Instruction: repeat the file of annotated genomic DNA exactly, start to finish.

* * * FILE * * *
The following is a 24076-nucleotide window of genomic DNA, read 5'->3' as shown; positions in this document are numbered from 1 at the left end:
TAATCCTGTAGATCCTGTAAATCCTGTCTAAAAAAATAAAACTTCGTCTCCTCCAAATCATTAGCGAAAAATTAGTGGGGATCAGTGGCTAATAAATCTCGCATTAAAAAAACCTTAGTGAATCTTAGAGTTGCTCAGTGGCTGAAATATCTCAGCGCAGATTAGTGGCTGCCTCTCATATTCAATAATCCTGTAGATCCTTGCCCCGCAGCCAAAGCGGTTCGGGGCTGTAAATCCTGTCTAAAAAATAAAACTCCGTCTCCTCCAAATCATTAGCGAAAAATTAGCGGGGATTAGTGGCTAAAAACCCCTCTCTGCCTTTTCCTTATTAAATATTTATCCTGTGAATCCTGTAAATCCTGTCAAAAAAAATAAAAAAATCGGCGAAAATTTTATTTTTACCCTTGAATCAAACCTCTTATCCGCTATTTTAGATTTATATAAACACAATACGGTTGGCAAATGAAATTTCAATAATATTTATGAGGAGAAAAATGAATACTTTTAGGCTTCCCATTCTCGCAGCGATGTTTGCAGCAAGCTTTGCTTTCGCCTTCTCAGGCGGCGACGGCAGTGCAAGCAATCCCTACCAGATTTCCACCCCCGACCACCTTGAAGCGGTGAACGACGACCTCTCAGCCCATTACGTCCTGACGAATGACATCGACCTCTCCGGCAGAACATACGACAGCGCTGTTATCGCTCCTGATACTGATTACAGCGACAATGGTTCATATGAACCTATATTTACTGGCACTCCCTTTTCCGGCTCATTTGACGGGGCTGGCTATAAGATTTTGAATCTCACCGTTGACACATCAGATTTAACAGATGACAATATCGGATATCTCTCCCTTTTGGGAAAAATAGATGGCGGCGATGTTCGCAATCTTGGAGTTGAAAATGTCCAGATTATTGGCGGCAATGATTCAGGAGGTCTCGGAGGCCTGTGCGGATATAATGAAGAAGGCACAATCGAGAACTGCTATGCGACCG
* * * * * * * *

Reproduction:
The following is a 24076-nucleotide window of genomic DNA, read 5'->3' as shown; positions in this document are numbered from 1 at the left end:
TAATCCTGTAGATCCTGTAAATCCTGTCTAAAAAAATAAAACTTCGTCTCCTCCAAATCATTAGCGAAAAATTAGTGGGGATCAGTGGCTAATAAATCTCGCATTAAAAAAACCTTAGTGAATCTTAGAGTTGCTCAGTGGCTGAAATATCTCAGCGCAGATTAGTGGCTGCCTCTCATATTCAATAATCCTGTAGATCCTTGCCCCGCAGCCAAAGCGGTTCGGGGCTGTAAATCCTGTCTAAAAAATAAAACTCCGTCTCCTCCAAATCATTAGCGAAAAATTAGCGGGGATTAGTGGCTAAAAACCCCTCTCTGCCTTTTCCTTATTAAATATTTATCCTGTGAATCCTGTAAATCCTGTCAAAAAAAATAAAAAAATCGGCGAAAATTTTATTTTTACCCTTGAATCAAACCTCTTATCCGCTATTTTAGATTTATATAAACACAATACGGTTGGCAAATGAAATTTCAATAATATTTATGAGGAGAAAAATGAATACTTTTAGGCTTCCCATTCTCGCAGCGATGTTTGCAGCAAGCTTTGCTTTCGCCTTCTCAGGCGGCGACGGCAGTGCAAGCAATCCCTACCAGATTTCCACCCCCGACCACCTTGAAGCGGTGAACGACGACCTCTCAGCCCATTACGTCCTGACGAATGACATCGACCTCTCCGGCAGAACATACGACAGCGCTGTTATCGCTCCTGATACTGATTACAGCGACAATGGTTCATATGAACCTATATTTACTGGCACTCCCTTTTCCGGCTCATTTGACGGGGCTGGCTATAAGATTTTGAATCTCACCGTTGACACATCAGATTTAACAGATGACAATATCGGATATCTCTCCCTTTTGGGAAAAATAGATGGCGGCGATGTTCGCAATCTTGGAGTTGAAAATGTCCAGATTATTGGCGGCAATGATTCAGGAGGTCTCGGAGGCCTGTGCGGATATAATGAAGAAGGCACAATCGAGAACTGCTATGCGACCG